He also said that some of the camp residents have refused to reveal their real identities,even to international organizations.

Zilan Nebo, an official responsible for the registration told ANHA that authorities are fingerprinting and photographing the women, as well as taking iris scans and DNA tests.

“Our aim is to make the international community hear us and realize that their nationals are in our camps so that they help us logistically and in other terms,” she added.

The process is expected to be completed within two to three days, according to Ahmed.

Re: ISIS growing stronger in Middle East

PostPosted: Sun Jun 14, 2020 12:20 pm
Author: Anthea
ISIS attack targets Kakai Kurds

Gunmen stormed a village near Iraq's border with Iran Saturday, killing at least seven people and injuring four others

Kadhim Pirouli, a member of a village council in Khanaqin, told Rudaw the attack targeted a family of Kakai Kurds, killing four, and two other Kakai Kurds from the same village, as well as a member of security forces who responded to the firefight.

"Units of federal police and Hashd al-Shaabi (Popular Mobilization Forces) later arrived at the scene and a fight broke out," Pirouli said. "Four other people were wounded, after the gunmen targeted the people and Iraqi units in the area with snipers," Pirouli added.

Hussein Ali, the deputy head of Khanaqin General Hospital, told Rudaw that the people wounded in Saturday night's attack in the village of Dara were transferred to Baquba to receive medical treatment.

"Two of the injured were sent to Baquba to receive treatment and the wounds of the other three were not critical," Ali said.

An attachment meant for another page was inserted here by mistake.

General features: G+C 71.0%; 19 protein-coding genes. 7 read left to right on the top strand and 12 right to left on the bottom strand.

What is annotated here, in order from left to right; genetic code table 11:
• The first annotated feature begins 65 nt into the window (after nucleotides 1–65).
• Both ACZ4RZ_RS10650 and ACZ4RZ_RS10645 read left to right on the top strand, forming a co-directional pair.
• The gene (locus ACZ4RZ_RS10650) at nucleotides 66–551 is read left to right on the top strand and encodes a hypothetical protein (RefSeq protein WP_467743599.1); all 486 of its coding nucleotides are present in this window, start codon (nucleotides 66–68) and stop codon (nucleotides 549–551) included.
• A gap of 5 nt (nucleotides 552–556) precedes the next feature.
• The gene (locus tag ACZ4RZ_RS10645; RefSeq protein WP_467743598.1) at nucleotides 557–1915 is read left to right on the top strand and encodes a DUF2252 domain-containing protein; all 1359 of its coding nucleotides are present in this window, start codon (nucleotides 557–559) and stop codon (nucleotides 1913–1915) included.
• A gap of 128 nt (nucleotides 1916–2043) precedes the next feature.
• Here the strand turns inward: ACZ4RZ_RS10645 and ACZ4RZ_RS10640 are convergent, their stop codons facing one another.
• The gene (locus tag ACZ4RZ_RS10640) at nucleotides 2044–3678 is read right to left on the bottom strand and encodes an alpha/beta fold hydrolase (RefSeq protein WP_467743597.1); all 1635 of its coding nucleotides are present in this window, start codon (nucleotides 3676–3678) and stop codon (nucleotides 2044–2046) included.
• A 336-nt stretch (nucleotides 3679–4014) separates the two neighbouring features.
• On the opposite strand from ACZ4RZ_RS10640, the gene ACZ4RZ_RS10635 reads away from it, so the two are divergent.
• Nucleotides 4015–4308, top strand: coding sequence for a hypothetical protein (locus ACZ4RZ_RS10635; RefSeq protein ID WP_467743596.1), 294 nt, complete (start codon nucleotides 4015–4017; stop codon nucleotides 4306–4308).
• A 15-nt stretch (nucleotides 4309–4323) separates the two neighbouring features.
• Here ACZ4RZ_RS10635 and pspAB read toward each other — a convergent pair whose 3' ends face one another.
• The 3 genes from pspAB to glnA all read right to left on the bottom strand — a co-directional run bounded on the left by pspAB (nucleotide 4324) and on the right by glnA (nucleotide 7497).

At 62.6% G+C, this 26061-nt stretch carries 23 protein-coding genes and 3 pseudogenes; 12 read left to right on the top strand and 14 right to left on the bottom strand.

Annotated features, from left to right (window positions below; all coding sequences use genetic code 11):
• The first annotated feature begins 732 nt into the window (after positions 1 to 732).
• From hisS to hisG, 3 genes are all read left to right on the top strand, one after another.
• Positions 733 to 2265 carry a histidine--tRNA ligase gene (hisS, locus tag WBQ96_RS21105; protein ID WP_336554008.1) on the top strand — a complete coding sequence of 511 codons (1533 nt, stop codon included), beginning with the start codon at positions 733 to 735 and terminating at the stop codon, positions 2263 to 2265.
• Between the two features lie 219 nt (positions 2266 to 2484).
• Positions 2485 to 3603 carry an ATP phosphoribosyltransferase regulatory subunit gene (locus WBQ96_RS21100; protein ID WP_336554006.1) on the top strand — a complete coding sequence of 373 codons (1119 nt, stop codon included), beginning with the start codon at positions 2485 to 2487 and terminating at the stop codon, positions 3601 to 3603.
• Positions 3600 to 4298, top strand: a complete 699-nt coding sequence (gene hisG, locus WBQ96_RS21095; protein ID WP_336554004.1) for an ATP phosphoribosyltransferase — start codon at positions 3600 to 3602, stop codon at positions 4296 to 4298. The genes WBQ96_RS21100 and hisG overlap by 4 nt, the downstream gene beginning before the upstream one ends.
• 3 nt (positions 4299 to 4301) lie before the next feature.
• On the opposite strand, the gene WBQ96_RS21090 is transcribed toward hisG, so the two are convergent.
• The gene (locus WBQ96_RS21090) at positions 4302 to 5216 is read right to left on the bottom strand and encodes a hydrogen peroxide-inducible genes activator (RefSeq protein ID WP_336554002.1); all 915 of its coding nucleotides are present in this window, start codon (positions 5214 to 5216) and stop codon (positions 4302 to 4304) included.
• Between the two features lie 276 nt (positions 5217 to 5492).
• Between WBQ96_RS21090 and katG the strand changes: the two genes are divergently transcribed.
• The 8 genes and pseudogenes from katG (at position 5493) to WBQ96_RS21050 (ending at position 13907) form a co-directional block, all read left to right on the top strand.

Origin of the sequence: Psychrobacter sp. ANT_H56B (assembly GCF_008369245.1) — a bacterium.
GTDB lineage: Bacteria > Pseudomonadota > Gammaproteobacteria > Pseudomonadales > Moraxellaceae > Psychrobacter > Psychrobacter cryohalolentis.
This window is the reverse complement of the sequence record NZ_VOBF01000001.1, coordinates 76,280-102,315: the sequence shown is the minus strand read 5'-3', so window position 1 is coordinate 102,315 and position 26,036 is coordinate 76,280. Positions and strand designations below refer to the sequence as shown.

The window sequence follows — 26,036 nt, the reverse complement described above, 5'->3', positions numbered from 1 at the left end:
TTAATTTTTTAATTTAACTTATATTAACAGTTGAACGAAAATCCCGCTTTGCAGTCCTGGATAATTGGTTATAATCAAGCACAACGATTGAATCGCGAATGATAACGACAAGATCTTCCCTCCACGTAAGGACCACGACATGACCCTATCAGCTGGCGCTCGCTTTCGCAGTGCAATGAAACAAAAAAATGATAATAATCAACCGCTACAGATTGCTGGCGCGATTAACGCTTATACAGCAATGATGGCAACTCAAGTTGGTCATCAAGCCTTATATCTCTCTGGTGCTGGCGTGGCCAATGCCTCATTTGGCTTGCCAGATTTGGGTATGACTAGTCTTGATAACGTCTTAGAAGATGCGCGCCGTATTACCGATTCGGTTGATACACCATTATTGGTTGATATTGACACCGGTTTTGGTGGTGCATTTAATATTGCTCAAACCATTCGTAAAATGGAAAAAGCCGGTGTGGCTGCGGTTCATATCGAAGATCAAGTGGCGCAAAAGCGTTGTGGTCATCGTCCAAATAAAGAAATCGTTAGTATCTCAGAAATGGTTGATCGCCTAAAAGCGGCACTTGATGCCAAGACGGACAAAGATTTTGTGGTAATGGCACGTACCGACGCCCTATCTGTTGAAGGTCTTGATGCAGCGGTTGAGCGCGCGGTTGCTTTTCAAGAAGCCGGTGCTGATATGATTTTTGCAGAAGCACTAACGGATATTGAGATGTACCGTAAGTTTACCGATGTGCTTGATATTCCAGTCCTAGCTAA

Since 2014, Kakai Kurds have been targeted by the Islamic State (ISIS) because of their religious beliefs. Many now live near Kirkuk, Khanaqin, and in the Nineveh Plains. They have fought alongside Kurdish Peshmerga units during the counter-ISIS campaign that began in 2016.

Located northeast of Khanaqin in Iraq's eastern Diyala province, the area is populated by members of the Kakai minority who are ethnically Kurdish and hold unique spiritual beliefs, with roots that cross over borders that today delineate Iraqi and Iranian Kurdistan.

The Ministry of Peshmerga released a statement on Sunday accusing the Islamic State (ISIS) of being behind the attack, and called on the Iraqi Security forces to protect all civilians in the area.

“The Ministry of Peshmerga strongly condemns such heinous crimes and calls on the Iraqi forces to protect the homes of innocent civilians, regardless of their ethnic or religious differences, and to ensure the safety of the people living within these areas,” the statement read.

“We have repeatedly warned of the absence of Peshmerga forces in these areas and the threat of a security vacuum between the Peshmerga forces and the Iraqi army,” the statement added.

The ministry also called on Baghdad to resume their talks with Peshmerga forces in Erbil to fill the security vacuum in the disputed territories.